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The Legal Elite: Hunt mines skills base

MICHAEL Hunt is bemused by his Legal Elite accolade, a little sensitive that it could be just another unwelcome sign of old age.

The ‘number one mining lawyer’ tag attaches awkwardly to one not entirely at ease with the general legal clique, although, like the man himself, this is a little tongue-in-cheek for a member of the Law Society Golf Club.

Nonetheless, Mr Hunt appears to struggle not to grin at the additional pointer to an enviable national and international reputation in WA mining law.

Despite this longer term recognition, and a 1990 Top-50 commercial lawyer ranking in The Bulletin, Mr Hunt dismisses his legal CV as “boring”.

A glance at his career presents a different picture, however.

A senior partner of boutique firm Hunt & Humphry, Mr Hunt started out in mining law as a protege of Rory Argyle at Parker & Parker.

Already a solicitor, but drawn in by the high risk and entrepreneurial magnetism of mining types and their industry, Mr Hunt grabbed the chance to become one of Perth’s first dedicated mining lawyers during the ’70s nickel boom.

David Malone, another Argyle understudy, but specialising in oil and gas, is now a senior partner of Allens Arthur Robinson in Sydney.

With 20 others Mr Hunt soon founded the Australian Mining and Petroleum Lawyers Association, now known as AMPLA Limited, and of which he was president in the mid 80s.

In 1983 he reviewed WA’s mining laws, and a few years later those of Papua New Guinea, but public recognition of his specialist knowledge also grew from numerous academic papers he published, and from his lectures at the University of Western Australia.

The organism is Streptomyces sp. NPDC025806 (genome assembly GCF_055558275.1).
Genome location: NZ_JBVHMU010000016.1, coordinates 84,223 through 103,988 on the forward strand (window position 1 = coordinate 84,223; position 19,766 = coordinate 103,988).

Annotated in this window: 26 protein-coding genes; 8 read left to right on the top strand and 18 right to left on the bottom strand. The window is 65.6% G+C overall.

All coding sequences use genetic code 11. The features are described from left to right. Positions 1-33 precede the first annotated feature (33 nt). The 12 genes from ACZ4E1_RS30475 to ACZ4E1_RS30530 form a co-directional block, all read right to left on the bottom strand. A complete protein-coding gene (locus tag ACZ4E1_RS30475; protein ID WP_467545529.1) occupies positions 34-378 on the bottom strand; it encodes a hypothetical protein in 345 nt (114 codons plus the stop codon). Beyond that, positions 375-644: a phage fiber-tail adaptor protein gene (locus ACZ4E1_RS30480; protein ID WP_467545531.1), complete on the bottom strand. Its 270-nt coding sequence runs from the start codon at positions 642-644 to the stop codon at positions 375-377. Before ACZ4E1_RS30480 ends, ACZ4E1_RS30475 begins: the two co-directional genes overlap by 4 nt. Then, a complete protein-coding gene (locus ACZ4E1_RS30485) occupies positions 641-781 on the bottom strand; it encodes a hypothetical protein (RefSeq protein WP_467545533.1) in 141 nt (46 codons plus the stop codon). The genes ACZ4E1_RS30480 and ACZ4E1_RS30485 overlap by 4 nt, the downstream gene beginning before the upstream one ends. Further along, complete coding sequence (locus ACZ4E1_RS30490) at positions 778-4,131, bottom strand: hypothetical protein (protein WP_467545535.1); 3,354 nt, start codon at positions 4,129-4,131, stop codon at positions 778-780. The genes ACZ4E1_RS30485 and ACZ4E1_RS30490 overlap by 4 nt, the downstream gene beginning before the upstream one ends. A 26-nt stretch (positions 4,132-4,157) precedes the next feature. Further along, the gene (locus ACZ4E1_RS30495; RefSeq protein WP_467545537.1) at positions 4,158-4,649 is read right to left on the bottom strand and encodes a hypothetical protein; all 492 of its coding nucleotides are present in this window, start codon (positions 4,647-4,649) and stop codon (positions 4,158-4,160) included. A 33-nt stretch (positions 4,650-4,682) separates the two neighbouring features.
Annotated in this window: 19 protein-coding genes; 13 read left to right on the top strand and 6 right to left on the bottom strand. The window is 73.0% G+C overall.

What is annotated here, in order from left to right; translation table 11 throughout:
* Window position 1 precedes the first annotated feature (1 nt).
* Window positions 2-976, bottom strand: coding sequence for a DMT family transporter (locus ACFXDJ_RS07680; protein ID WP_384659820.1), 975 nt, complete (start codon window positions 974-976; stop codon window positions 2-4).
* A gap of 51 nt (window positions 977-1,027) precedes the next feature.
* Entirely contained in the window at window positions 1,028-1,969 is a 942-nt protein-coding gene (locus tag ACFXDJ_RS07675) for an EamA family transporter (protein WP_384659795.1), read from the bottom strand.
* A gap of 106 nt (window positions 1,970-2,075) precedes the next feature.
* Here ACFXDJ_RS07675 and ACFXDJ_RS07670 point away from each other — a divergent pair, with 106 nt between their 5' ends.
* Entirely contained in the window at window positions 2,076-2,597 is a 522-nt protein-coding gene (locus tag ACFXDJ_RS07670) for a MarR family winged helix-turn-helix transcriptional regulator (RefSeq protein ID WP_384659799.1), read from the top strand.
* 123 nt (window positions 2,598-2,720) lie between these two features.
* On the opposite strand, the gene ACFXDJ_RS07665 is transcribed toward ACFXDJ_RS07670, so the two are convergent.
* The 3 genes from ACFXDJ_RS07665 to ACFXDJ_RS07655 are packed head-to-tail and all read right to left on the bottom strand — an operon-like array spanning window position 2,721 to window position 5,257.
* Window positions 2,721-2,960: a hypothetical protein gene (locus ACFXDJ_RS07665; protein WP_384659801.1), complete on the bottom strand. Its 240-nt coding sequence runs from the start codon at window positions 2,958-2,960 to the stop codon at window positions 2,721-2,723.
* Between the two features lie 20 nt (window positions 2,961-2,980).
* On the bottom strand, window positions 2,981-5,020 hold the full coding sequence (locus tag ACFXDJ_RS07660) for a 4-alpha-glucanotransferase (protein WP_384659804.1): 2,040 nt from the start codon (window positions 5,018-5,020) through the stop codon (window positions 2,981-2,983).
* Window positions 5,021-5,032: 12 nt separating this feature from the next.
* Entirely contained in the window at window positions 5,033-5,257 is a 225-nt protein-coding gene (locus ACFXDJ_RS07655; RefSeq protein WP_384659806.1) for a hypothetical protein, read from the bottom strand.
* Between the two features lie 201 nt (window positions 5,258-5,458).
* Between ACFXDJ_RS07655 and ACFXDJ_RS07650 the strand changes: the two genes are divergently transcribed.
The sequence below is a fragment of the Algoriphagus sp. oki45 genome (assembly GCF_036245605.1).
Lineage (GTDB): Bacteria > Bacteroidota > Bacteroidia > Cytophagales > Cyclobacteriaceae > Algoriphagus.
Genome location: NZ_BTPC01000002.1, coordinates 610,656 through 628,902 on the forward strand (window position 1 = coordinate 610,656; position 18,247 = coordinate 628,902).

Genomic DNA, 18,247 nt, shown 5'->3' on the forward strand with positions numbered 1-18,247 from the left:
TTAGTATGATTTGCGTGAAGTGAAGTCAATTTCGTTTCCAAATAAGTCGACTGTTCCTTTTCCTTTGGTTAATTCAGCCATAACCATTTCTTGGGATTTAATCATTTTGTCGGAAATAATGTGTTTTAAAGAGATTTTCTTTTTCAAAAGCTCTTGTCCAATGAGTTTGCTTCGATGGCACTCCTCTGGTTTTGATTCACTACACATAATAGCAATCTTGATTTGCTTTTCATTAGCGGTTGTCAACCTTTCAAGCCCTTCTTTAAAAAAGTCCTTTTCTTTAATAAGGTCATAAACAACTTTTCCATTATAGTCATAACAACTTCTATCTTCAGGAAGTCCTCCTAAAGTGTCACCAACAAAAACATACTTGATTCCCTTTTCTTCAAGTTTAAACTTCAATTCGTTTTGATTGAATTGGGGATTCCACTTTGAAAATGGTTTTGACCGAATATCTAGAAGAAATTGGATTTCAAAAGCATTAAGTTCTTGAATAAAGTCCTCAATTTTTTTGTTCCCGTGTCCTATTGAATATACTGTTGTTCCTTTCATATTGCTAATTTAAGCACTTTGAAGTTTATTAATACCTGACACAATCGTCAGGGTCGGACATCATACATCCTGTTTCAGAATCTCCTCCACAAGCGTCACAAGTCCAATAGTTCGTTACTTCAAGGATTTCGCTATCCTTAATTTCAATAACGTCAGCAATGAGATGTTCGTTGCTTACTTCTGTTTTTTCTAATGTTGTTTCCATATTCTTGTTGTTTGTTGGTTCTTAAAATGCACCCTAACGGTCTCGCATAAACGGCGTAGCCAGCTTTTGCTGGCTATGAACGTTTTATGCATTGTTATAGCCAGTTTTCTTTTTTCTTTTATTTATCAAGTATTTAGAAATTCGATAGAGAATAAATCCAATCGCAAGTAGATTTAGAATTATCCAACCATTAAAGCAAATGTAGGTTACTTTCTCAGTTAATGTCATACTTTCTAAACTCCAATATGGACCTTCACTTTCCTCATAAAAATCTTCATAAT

There his crusading resulted in the university introducing dedicated mining law courses.

His extensive textbook and issues publications include Halsbury’s laws of Australia: energy & resources, Butterworth’s Minerals and Petroleum Law, Mining Law in Western Australia, Native Title and Aboriginal Heritage Issues Affecting Oil and Gas Exploration and Production, Opposition to Mining Projects by Indigenous Peoples and Special Interest Groups, and Working with Native Title.

An honours graduate from the University of WA, Mr Hunt first contemplated a diplomatic career, but after a Canberra interview and offer, shied away from ever being labelled a public servant.

Happy with his choice, and a subsequent three decades in mining law, his comprehensive list of highlights include working on WA’s major iron ore and gold developments, establishing Australia’s first boutique commercial law firm Collison and Hunt, and drafting PNG’s mining laws.

One of his specialties – access to land – remains the biggest issue for the industry.

While acknowledging no quick fix, the AMPLA representative on the WA Government’s Mining Industry Liaison Committee is not hesitant on solutions.

“A more proactive attitude towards negotiations – one leaving out the State and land councils,” he said.

Delays in wardens’ courts also remain a frustration to the WA mining industry, but as with other issues, Mr Hunt is positive about the State’s perspective.

“The government has reacted well over the past 15 years, amending the Mining Act 45 times,” he said.

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